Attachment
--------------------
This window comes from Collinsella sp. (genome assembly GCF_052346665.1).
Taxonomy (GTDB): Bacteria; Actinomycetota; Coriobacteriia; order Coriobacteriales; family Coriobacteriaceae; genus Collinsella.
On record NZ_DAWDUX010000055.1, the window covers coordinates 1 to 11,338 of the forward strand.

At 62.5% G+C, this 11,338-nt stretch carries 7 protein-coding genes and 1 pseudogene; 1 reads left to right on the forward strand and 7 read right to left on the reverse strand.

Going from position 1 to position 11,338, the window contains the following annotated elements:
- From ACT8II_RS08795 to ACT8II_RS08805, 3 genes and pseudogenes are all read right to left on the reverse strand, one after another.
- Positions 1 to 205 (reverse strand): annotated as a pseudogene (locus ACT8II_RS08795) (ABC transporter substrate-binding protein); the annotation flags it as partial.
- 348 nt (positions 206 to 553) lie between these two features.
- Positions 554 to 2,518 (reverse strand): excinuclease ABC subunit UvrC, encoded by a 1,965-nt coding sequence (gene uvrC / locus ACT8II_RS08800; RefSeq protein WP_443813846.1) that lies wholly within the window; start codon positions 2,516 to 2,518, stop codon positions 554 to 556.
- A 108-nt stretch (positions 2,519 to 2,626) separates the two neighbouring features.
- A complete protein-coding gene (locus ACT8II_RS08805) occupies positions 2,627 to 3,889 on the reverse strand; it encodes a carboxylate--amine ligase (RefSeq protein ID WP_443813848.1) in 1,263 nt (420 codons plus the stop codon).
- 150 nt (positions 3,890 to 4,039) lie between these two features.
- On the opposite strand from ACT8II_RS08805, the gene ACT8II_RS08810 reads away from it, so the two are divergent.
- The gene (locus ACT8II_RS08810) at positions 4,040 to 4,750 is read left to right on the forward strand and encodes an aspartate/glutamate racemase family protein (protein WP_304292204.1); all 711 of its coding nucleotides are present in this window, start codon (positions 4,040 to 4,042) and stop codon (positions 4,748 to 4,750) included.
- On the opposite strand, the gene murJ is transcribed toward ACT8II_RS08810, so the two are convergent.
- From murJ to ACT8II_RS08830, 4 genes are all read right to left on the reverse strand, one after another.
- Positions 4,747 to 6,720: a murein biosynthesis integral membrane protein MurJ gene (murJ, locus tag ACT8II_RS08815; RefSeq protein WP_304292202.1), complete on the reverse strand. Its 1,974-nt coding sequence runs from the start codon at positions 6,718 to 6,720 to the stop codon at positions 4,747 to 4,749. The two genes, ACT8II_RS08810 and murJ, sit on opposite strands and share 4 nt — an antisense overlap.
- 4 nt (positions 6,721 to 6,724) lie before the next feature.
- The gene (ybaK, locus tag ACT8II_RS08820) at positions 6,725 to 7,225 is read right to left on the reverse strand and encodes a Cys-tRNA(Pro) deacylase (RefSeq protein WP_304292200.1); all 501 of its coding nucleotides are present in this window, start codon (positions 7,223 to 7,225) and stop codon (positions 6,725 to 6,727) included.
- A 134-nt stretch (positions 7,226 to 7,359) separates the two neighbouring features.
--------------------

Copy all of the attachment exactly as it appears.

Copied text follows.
This window comes from Collinsella sp. (genome assembly GCF_052346665.1).
Taxonomy (GTDB): Bacteria; Actinomycetota; Coriobacteriia; order Coriobacteriales; family Coriobacteriaceae; genus Collinsella.
On record NZ_DAWDUX010000055.1, the window covers coordinates 1 to 11,338 of the forward strand.

At 62.5% G+C, this 11,338-nt stretch carries 7 protein-coding genes and 1 pseudogene; 1 reads left to right on the forward strand and 7 read right to left on the reverse strand.

Going from position 1 to position 11,338, the window contains the following annotated elements:
- From ACT8II_RS08795 to ACT8II_RS08805, 3 genes and pseudogenes are all read right to left on the reverse strand, one after another.
- Positions 1 to 205 (reverse strand): annotated as a pseudogene (locus ACT8II_RS08795) (ABC transporter substrate-binding protein); the annotation flags it as partial.
- 348 nt (positions 206 to 553) lie between these two features.
- Positions 554 to 2,518 (reverse strand): excinuclease ABC subunit UvrC, encoded by a 1,965-nt coding sequence (gene uvrC / locus ACT8II_RS08800; RefSeq protein WP_443813846.1) that lies wholly within the window; start codon positions 2,516 to 2,518, stop codon positions 554 to 556.
- A 108-nt stretch (positions 2,519 to 2,626) separates the two neighbouring features.
- A complete protein-coding gene (locus ACT8II_RS08805) occupies positions 2,627 to 3,889 on the reverse strand; it encodes a carboxylate--amine ligase (RefSeq protein ID WP_443813848.1) in 1,263 nt (420 codons plus the stop codon).
- 150 nt (positions 3,890 to 4,039) lie between these two features.
- On the opposite strand from ACT8II_RS08805, the gene ACT8II_RS08810 reads away from it, so the two are divergent.
- The gene (locus ACT8II_RS08810) at positions 4,040 to 4,750 is read left to right on the forward strand and encodes an aspartate/glutamate racemase family protein (protein WP_304292204.1); all 711 of its coding nucleotides are present in this window, start codon (positions 4,040 to 4,042) and stop codon (positions 4,748 to 4,750) included.
- On the opposite strand, the gene murJ is transcribed toward ACT8II_RS08810, so the two are convergent.
- From murJ to ACT8II_RS08830, 4 genes are all read right to left on the reverse strand, one after another.
- Positions 4,747 to 6,720: a murein biosynthesis integral membrane protein MurJ gene (murJ, locus tag ACT8II_RS08815; RefSeq protein WP_304292202.1), complete on the reverse strand. Its 1,974-nt coding sequence runs from the start codon at positions 6,718 to 6,720 to the stop codon at positions 4,747 to 4,749. The two genes, ACT8II_RS08810 and murJ, sit on opposite strands and share 4 nt — an antisense overlap.
- 4 nt (positions 6,721 to 6,724) lie before the next feature.
- The gene (ybaK, locus tag ACT8II_RS08820) at positions 6,725 to 7,225 is read right to left on the reverse strand and encodes a Cys-tRNA(Pro) deacylase (RefSeq protein WP_304292200.1); all 501 of its coding nucleotides are present in this window, start codon (positions 7,223 to 7,225) and stop codon (positions 6,725 to 6,727) included.
- A 134-nt stretch (positions 7,226 to 7,359) separates the two neighbouring features.